The moment of truth for transportation electrification
Infrastructure and new business models
- "Fundamental points like how the infrastructure will work, what the business world will look like, current battery benchmarks, and how they will prove out are still unclear. These key issues will drive the industry."—Bonn participant
- "A year ago, I was looking for a fast-charge pilot. Now we’re rolling out an intelligent network of 30 fast chargers before year’s end. Suddenly, it’s charging as a service instead of looking for a plug."—Bonn participant
- "We can adopt [charging infrastructure] in phases and get the required technology to fix it."—Detroit participant
- "Government support is at first needed because a certain scale infrastructure is necessary for EV purchases. Without infrastructure, people won’t buy them. But when more EVs reach the market, the infrastructure business model needs to generate sufficient revenue and profit to make the infrastructure scale to the right scope to serve the whole city or country."—Beijing participant
Government and industry must work closely together to develop and adopt common standards, such as the EU automakers’ agreement on plug standardization and software specifications.
Business model innovation needed
Issues in US
Opinions varied widely in the infrastructure session, particularly about unconventional ownership, charging and services business models to spur growth.
But Europeans appeared more satisfied than their Chinese and North American peers about the moving parts coming together via creative partnerships between utilities, OEMs and integrators.
In Detroit, attendees underscored the need to fill gaps between who manages, owns and pays for the charging station.
Issues in China
And to accelerate EV deployment, Chinese participants focused largely on the powerful role of government and state-run utilities in infrastructure; broader international R&D collaboration; a better business case; and initiatives like showcasing successful model projects.
- New business models are key to pushing the industry forward: e.g., EV leasing; car sharing, mobility on demand; packaging car/battery/charging; monthly charging plans.
- First focus on roll-out of the charging network; perfect fee-for-service models later.
- Germany’s move away from nuclear to renewables will accelerate smart grid development and ultimately enable greater EV adoption.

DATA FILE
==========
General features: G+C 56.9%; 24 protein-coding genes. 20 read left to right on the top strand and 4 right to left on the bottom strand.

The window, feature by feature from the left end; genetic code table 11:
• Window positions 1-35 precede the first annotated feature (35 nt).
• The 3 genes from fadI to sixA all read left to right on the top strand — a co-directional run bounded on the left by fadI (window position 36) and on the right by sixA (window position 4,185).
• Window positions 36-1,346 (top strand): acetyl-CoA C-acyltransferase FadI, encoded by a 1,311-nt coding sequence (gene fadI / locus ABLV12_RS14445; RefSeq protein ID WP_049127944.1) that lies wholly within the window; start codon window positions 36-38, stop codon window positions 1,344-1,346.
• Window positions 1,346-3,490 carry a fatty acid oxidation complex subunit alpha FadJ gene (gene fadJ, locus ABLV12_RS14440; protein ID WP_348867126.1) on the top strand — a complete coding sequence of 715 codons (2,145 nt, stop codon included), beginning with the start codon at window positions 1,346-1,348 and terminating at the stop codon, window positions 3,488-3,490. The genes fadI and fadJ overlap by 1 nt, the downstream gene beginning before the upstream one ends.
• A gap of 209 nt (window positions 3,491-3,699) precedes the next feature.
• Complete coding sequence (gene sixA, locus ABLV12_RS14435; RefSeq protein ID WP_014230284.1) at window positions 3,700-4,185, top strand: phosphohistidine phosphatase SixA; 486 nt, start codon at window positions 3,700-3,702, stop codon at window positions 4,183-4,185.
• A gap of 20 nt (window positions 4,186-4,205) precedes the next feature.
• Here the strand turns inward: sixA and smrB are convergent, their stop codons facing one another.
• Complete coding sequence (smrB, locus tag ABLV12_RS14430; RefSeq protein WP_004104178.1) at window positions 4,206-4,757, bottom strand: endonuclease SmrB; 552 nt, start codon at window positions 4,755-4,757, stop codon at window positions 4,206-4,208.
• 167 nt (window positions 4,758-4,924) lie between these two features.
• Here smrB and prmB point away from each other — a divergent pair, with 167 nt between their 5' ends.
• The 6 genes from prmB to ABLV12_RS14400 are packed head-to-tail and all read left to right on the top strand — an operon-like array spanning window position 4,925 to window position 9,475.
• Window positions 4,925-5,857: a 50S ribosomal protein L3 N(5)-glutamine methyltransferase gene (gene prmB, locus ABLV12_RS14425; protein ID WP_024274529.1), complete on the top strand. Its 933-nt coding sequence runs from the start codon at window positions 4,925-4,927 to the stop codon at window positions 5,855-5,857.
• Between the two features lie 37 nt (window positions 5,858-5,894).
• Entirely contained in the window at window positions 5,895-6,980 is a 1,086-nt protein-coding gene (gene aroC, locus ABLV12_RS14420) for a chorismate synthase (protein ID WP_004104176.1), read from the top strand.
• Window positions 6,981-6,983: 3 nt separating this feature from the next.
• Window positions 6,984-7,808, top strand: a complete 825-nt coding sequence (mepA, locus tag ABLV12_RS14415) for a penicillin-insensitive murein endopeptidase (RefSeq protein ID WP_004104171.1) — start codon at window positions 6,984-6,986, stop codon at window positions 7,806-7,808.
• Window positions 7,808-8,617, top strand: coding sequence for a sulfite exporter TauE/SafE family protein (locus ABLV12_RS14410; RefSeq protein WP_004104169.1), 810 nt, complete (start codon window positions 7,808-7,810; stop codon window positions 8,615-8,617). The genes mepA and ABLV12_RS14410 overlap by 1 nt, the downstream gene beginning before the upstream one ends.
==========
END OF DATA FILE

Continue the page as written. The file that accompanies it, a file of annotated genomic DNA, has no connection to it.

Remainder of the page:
- The flood of new charging and telematic data will be a catalyst for new technology applications / business opportunities.
- Infrastructure standards are needed to avoid technology fragmentation and silos.
- Charging infrastructure gaps are the main barriers to mass adoption.
- Security and high-cost of infrastructure are concerns.
- Creative incentive-based partnerships with utilities to justify infrastructure investment are urgently needed; utility value drivers will vary based on the local regulatory environment.
- Slow roll-out of EVs in the marketplace provides the opportunity to perfect infrastructure in tandem.
- Lack of a clear business case for infrastructure investment is a key barrier.
- Chicken/egg: consumers won’t buy EVs without public infrastructure; no business case for public infrastructure exists without EVs on the street.
- Grid charge flow volatility from EV charging is an issue given how stretched Chinese utilities are to meet demand—beneficial to battery swap model.
- Lack of infrastructure standardization is a key barrier.
- Government support, directives, standards-setting and investment are needed to drive infrastructure development in the absence of a business case.
- Deployment is largely dependent on local governments: moving at different speeds, with different strategies.
- Establish model cities for infrastructure deployment: create competition among mayors.
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